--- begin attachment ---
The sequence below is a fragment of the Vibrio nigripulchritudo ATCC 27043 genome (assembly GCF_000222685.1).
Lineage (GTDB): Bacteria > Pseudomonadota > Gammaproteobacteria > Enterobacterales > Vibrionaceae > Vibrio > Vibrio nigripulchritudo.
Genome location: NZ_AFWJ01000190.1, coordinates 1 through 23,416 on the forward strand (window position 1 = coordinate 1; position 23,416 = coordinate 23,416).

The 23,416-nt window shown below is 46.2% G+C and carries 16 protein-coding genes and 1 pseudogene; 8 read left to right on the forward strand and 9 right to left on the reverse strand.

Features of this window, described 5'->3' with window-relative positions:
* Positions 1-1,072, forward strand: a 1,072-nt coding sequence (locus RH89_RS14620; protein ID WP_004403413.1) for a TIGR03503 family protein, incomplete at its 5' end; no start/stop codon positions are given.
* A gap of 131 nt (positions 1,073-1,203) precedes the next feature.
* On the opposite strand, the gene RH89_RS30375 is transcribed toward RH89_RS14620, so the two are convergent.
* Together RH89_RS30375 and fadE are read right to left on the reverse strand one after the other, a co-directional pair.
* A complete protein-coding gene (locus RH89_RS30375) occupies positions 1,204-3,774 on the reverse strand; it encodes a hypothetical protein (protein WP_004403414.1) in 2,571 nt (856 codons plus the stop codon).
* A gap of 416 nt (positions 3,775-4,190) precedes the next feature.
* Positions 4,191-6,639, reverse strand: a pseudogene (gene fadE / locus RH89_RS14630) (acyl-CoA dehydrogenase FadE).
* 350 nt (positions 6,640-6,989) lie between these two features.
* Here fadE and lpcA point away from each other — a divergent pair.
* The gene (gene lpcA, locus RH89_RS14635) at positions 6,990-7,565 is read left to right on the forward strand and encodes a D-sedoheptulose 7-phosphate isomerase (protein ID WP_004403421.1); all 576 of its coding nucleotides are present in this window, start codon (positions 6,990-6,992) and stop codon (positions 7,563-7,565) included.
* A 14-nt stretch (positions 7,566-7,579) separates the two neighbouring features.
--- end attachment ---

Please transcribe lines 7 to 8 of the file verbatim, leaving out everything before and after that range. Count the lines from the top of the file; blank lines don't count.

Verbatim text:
* A gap of 131 nt (positions 1,073-1,203) precedes the next feature.
* On the opposite strand, the gene RH89_RS30375 is transcribed toward RH89_RS14620, so the two are convergent.